falsificationism


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falsificationism

view, propounded by the philosopher Popper and coming to prominence in the English-speaking world in the 1950s, that the hallmark of good science is to challenge every hypothesis or theory ('conjecture') by actively identifying and testing predictions which follow only from it, not from competing theories, one criterion of a good theory being that it gives rise to many such explicit, unique and so 'vulnerable' predictions. Failure of the prediction will then falsify or refute the theory; on the other hand, success of a prediction can be regarded as corroborating evidence but not as irrefutable proof, which is never possible. aka refutationism ; contrasts with verificationism.
References in periodicals archive ?
2) These include Millian deductivism, logical empiricism, falsificationism, rationalist formalism, fictionalist predictivism, Bayesian empiricism and transcendental deductivism.
Xenophanes, a critical rationalist and realist, pioneered philosophy of religion and epistemology, but his method was not confined to falsificationism, and appears compatible with inductivism and abductionism.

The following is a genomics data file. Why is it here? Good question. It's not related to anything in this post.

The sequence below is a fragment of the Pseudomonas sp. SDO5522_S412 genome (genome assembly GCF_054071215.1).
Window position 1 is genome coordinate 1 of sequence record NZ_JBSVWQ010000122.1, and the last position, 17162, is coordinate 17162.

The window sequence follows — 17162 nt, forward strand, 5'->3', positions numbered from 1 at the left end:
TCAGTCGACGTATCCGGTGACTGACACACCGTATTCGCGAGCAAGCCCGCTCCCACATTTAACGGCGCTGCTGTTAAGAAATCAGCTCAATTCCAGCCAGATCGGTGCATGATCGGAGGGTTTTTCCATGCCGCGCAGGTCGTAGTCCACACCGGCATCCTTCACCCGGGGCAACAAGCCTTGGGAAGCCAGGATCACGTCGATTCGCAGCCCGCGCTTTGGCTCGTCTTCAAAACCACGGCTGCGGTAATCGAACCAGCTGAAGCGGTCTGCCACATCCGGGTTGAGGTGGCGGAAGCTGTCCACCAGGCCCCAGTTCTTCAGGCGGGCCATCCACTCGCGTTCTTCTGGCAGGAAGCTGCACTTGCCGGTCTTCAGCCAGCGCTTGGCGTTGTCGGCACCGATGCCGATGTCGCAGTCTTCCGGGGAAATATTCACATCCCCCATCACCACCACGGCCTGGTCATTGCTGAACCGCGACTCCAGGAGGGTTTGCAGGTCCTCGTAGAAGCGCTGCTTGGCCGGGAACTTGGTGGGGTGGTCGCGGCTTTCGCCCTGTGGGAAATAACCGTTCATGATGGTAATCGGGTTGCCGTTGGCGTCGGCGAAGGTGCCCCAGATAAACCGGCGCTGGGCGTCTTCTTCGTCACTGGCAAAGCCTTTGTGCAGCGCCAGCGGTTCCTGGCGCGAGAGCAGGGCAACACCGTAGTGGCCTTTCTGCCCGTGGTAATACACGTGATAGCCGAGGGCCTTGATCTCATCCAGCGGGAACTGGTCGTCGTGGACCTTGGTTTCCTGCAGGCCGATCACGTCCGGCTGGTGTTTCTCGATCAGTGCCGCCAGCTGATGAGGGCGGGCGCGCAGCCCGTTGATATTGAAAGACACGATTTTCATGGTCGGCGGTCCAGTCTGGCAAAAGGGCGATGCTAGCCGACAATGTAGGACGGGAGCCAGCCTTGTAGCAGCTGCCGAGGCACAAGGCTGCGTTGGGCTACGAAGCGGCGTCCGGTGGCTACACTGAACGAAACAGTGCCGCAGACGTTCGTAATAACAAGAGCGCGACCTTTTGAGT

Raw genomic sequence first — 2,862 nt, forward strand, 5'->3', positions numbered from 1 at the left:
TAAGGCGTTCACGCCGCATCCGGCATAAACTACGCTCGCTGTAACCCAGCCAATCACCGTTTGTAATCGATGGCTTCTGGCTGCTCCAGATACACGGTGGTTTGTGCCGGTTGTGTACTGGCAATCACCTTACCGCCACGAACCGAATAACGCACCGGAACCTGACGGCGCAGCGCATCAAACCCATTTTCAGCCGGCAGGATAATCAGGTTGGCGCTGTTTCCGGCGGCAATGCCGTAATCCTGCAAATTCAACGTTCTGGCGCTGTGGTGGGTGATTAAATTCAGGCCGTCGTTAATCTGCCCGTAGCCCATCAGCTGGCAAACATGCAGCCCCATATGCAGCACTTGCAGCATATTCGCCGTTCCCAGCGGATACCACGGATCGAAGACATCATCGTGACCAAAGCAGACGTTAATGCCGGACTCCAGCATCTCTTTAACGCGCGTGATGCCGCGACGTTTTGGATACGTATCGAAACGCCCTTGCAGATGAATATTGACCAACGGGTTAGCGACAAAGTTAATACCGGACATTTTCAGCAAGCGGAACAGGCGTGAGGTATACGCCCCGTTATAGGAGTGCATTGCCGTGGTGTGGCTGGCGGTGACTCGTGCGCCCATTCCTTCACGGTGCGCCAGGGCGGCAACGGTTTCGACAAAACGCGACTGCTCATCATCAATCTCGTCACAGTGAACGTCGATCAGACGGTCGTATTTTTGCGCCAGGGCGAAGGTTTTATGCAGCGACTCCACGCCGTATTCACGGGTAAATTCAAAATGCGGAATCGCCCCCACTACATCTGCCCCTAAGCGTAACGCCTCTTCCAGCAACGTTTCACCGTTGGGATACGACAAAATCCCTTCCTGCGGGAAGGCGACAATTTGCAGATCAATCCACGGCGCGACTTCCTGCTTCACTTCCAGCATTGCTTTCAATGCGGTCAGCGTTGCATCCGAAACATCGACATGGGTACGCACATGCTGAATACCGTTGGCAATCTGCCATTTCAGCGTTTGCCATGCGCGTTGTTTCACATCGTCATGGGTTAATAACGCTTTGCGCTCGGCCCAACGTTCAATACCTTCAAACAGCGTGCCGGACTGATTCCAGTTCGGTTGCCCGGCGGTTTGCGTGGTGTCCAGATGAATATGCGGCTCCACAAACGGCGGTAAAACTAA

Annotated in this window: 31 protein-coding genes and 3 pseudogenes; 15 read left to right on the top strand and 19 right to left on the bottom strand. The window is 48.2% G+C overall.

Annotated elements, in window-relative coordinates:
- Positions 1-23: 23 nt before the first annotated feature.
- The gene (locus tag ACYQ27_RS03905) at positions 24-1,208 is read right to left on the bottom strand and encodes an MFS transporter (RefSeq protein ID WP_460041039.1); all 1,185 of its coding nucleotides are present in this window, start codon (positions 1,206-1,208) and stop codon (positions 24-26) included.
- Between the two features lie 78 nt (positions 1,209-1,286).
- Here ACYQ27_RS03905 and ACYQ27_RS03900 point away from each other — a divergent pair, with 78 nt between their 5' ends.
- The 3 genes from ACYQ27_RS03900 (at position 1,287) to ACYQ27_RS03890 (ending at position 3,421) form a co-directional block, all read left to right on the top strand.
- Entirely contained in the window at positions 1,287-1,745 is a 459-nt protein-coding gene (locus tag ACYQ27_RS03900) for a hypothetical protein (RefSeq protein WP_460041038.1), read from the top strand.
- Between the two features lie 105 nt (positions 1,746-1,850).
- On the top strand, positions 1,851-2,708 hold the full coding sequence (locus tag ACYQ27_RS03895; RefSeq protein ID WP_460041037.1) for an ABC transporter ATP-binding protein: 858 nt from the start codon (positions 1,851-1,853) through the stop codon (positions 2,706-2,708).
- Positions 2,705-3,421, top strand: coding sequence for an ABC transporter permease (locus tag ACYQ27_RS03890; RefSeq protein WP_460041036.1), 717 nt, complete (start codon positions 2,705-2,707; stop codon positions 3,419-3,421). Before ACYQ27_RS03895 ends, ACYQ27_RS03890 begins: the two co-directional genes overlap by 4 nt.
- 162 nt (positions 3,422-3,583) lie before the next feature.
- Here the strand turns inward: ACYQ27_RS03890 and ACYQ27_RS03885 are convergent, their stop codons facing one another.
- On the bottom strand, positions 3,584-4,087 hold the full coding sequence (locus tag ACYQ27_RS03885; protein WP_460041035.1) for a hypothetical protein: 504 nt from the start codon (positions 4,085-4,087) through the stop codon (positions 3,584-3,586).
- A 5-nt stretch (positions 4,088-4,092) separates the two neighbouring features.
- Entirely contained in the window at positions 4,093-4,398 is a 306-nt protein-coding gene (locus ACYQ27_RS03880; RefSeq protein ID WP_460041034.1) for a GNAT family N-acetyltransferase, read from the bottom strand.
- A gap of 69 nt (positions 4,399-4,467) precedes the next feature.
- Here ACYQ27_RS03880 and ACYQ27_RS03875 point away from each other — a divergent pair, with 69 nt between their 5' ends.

Falsificationism is particularly explored in-depth including its limits, and several philosophical viewpoints on the nature of theories and the nature of scientific knowledge are presented.
social psychology, socio-biology, and ethology), sociology of knowledge, and history has resolved (or dissolved) the classical problems of epistemology and made irrelevant Popper's falsificationism (both as a theory in classical epistemology and as a theory of science)?
Rao then considers Karl Popper's falsificationism and Imre Lakatos's notion of research programmes, and he outlines problems with each position.
In the distorting mirror of naive falsificationism, new theories which replace old refuted ones, are themselves born unrefuted.
contemporary philosophers view falsificationism as inadequate to account
In the view of some, these developments in philosophy led naturally not so much to Popper's (1959, 1962, 1972) falsificationism, his "conjectures and refutations" emphasizing only selection against, but rather to "conjectures" and changes in relative frequencies by means of any, or all of, competition, conflict, and cooperation--that is to evolutionary theories of scientific change, such as those of Toulmin (1972) and Hull (1988).
The methodology of science carries this innocent chat as two aspects of falsificationism, namely, naive and sophisticated.
Widely held views about how academic criticism should be conducted, as set forth by willful proponents of skepticism, falsificationism, or deconstructionism, are subtly at variance with the realities of spontaneous human inquiry as disclosed by sustained self-appropriation.
The limitations of both naive inductivism and naive falsificationism highlights the complexity of appraising theories.